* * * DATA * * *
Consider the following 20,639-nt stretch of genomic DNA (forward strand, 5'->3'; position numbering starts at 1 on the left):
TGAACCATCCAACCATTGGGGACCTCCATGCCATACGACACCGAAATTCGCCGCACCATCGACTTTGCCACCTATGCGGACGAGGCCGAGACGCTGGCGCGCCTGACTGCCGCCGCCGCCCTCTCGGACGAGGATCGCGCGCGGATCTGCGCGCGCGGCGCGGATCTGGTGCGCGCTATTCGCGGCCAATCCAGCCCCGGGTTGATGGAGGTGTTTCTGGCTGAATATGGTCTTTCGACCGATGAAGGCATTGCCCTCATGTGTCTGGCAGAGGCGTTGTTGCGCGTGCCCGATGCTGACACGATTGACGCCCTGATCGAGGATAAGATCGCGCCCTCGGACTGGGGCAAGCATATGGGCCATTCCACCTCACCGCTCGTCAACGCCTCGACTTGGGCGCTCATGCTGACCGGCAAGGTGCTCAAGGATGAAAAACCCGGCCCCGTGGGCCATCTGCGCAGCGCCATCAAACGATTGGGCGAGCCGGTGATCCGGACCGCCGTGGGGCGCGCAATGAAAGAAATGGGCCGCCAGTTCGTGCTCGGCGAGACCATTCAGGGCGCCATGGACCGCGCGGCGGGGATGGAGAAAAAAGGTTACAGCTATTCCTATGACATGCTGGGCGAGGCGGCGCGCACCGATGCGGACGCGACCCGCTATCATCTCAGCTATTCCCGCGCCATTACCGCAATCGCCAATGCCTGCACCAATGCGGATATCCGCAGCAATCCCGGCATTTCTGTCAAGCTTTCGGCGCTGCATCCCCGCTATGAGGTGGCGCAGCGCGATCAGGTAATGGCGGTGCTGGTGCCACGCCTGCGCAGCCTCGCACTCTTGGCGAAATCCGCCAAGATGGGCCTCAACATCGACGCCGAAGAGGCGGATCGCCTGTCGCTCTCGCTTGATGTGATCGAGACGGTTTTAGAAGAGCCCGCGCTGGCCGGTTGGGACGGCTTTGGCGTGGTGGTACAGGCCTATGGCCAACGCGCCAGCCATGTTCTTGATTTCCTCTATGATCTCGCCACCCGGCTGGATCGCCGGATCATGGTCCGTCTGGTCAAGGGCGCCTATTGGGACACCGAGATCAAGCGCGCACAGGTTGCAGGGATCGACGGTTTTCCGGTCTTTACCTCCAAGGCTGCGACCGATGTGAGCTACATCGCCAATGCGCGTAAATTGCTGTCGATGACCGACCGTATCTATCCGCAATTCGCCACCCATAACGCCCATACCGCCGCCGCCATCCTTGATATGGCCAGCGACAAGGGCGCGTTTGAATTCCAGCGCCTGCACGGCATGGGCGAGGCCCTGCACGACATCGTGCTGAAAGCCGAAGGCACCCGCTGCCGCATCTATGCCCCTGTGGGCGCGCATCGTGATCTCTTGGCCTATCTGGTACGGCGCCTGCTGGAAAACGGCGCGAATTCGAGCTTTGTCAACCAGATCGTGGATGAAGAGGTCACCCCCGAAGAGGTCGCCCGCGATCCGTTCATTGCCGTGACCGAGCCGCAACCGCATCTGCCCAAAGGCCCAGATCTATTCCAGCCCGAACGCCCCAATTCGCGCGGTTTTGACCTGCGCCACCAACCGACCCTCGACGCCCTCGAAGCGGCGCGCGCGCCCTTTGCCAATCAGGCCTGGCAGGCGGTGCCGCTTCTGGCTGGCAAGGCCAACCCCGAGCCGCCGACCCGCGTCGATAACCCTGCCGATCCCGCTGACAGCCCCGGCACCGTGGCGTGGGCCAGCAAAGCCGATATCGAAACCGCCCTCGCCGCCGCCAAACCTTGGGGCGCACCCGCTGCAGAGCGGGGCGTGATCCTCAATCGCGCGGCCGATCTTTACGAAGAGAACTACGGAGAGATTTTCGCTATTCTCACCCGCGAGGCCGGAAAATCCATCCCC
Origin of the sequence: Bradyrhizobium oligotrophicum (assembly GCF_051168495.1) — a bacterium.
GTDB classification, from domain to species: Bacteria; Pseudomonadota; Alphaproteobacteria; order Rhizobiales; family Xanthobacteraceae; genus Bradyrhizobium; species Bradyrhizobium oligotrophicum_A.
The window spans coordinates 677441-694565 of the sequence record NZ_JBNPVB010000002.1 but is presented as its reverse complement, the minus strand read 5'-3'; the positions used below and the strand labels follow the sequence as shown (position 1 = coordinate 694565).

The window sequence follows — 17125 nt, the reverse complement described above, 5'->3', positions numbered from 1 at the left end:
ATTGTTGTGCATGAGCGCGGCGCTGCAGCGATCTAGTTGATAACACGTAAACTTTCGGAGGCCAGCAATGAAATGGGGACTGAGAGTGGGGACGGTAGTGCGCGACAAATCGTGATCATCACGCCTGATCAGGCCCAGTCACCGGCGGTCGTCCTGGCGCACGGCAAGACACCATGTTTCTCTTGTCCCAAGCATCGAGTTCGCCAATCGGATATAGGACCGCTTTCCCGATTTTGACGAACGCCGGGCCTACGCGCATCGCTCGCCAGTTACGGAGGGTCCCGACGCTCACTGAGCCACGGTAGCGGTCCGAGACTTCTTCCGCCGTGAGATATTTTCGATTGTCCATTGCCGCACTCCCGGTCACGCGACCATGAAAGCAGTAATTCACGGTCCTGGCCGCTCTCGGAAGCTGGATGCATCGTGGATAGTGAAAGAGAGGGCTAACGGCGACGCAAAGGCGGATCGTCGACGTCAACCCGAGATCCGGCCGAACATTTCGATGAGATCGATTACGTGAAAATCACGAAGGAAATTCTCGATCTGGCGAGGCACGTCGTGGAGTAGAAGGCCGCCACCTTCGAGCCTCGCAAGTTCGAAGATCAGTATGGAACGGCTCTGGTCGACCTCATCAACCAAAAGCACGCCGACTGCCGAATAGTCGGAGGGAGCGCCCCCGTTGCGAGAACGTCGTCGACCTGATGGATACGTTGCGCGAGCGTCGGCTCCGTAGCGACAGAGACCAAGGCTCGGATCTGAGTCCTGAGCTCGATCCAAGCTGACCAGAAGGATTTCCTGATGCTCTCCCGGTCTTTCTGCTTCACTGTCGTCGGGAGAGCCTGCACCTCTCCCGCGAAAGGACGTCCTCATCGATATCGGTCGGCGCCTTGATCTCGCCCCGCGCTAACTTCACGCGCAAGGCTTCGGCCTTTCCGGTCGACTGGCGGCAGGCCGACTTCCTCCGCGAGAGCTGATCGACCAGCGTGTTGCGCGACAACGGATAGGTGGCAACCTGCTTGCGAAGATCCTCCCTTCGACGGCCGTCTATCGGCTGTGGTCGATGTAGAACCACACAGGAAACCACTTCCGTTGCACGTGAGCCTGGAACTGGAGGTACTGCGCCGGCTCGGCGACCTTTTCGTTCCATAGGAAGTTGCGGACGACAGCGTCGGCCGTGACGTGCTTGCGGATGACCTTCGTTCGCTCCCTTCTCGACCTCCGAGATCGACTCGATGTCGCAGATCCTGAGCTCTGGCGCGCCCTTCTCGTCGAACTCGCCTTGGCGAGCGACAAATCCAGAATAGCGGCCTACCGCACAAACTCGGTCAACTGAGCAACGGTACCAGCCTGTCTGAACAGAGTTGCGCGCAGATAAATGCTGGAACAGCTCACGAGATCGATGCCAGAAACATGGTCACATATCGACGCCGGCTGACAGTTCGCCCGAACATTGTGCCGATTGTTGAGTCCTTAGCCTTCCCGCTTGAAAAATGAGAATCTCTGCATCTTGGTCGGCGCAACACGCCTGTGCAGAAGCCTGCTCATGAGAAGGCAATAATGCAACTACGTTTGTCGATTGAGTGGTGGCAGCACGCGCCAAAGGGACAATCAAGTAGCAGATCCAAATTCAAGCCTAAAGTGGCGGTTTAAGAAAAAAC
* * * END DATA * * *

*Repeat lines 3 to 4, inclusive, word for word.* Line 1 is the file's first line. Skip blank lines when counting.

Origin of the sequence: Bradyrhizobium oligotrophicum (assembly GCF_051168495.1) — a bacterium.
GTDB classification, from domain to species: Bacteria; Pseudomonadota; Alphaproteobacteria; order Rhizobiales; family Xanthobacteraceae; genus Bradyrhizobium; species Bradyrhizobium oligotrophicum_A.